Please call or email your current email address to the parish office as soon as possible. Changes are happening fast during this pandemic and we need a quick way to contact our parishioners to send out diocesan changes. Thank you so much!
Welcome, and thank you for visiting Our Lady of Sorrows Church online. We hope that our website gives you the information you are seeking. Please feel free to read more about our church on this site, or come in for a visit. We would love to greet you and share with you our love for Jesus Christ and for you, our neighbor.
We believe that the door to salvation is always open and so are the doors to our church. Our mission is to be fully devoted to Jesus by opening our arms to those in search of the truth. We show God’s love and concern for our fellow man at every opportunity. Through works of charity and opening our doors to listen and love, we feel that we are walking in the footsteps of Jesus Christ.
Mass is held in the Church:
Saturday evening at 4:30 PM
Sunday Morning at 7:30 AM and 10:00 AM.
Weekdays: Wednesday, Thursday & Friday at 8:00 AM
Reconciliation: Saturday 3:30-4:00 PM
Baptism by appointment.
Weddings: Begin by calling the parish office 6 months prior to provisional wedding date.
The seven sacraments—Baptism, Confirmation, Holy Communion, Confession, Marriage, Holy Orders, and the Anointing of the Sick—are the life of the Catholic Church. Each sacrament is an outward sign of an inward grace. When we participate in them worthily, each provides us with graces—with the life of God in our soul.
For Catholics, the Sacrament of Baptism is the first step in a lifelong journey of commitment and discipleship. Whether we are baptized as infants or adults, Baptism is the Church's way of celebrating and enacting the embrace of God.
Catholics believe the Eucharist, or Communion, is both a sacrifice and a meal. We believe in the real presence of Jesus, who died for our sins. As we receive Christ's Body and Blood, we also are nourished spiritually and brought closer to God.
The Catholic Sacrament of Reconciliation (also known as Penance, or Penance and Reconciliation) has three elements: conversion, confession and celebration. In it we find God's unconditional forgiveness; as a result we are called to forgive others.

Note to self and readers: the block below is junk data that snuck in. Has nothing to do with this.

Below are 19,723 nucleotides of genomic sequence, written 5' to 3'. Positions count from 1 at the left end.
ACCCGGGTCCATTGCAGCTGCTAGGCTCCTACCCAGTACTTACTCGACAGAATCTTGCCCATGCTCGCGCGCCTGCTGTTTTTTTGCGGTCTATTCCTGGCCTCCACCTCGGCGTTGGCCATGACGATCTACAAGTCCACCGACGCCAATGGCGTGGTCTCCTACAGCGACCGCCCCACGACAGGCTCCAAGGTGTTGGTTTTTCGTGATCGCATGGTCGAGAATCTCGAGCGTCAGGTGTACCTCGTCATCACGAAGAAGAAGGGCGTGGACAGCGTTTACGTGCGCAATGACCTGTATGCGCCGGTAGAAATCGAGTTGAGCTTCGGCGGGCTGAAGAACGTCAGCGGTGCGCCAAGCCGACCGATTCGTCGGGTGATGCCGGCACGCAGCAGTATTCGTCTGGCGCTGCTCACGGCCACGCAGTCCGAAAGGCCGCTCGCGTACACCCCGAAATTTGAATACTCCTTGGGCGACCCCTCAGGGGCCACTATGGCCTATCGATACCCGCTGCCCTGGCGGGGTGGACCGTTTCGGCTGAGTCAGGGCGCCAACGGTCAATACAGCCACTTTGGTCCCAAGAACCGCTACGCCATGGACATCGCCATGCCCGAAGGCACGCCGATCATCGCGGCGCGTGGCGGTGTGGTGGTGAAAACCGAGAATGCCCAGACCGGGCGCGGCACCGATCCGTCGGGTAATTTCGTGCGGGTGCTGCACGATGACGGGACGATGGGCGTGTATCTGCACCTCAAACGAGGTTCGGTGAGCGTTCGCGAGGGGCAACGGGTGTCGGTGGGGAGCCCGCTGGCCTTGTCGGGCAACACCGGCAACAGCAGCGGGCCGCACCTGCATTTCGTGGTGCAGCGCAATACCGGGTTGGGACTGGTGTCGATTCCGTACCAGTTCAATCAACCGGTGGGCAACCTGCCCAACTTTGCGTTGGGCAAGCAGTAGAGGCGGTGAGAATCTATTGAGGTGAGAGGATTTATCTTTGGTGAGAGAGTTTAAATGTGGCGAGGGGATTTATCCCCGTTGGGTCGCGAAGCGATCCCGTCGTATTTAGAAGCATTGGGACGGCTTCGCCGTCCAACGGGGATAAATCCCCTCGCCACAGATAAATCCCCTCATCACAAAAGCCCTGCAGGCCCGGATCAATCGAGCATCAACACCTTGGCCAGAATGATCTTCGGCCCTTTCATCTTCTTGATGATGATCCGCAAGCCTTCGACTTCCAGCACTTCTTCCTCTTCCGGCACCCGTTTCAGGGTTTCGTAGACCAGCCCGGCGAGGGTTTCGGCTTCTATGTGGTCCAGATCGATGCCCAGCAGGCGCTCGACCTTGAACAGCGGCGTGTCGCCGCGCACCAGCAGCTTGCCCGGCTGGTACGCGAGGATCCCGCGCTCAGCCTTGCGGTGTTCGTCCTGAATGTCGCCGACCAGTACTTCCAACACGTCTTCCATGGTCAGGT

Confirmation is a Catholic Sacrament of mature Christian commitment and a deepening of baptismal gifts. It is one of the three Sacraments of Initiation for Catholics. It is most often associated with the gifts of the Holy Spirit.
For Catholics, the Sacrament of Marriage, or Holy Matrimony, is a public sign that one gives oneself totally to this other person. It is also a public statement about God: the loving union of husband and wife speaks of family values and also God's values.
In the Sacrament of Holy Orders, or Ordination, the priest being ordained vows to lead other Catholics by bringing them the sacraments (especially the Eucharist), by proclaiming the Gospel, and by providing other means to holiness.
Anointing of the Sick
The Catholic Sacrament of Anointing of the Sick, formerly known as Last Rites or Extreme Unction, is a ritual of healing appropriate not only for physical but also for mental and spiritual sickness.
First Reading — All you who thirst, come to the water! You without money, come to the feast! (Isaiah 55:1-3).
Psalm — The hand of the Lord feeds us; he answers all our needs (Psalm 145).
Second Reading — Nothing can separate us from the love of God in Christ (Romans 8:35, 37-39).
Gospel — All ate until satisfied; they collected twelve baskets of what was left over (Matthew 14:13-21).
Eighteenth Sunday in Ordinary Time
Our readings today remind us of our hunger and thirst, and how God works within us. We human beings are created dependent on food and water, and much more. And God deeply desires that our needs be met. Our physical hunger and thirst point to our deeper hungers: our need for meaning, purpose, and belonging; and most of all, for unity with God. In Matthew’s Gospel passage today, Jesus’ heart is moved with compassion for the people. Jesus not only cures the sick and feeds the multitude, he also establishes bonds of community through the shared meal. Saint Paul shows us that nothing can ultimately separate us from God. Isaiah reminds us of God’s ongoing invitation to us to come and receive. God’s gifts cannot be earned or purchased. God’s grace is offered in abundance. God’s nourishment is the very best possible, and we should accept no substitutes.
Christ gives us all we need to feed those he calls us to serve.
Today's readings call us, like the disciples, to feed others - but only after having been nourished ourselves. We are invited to delight in rich fare, feasting on the love of God that is stronger than death. In responding to God's call, we can trust that Christ will give us all we need to carry out his commands.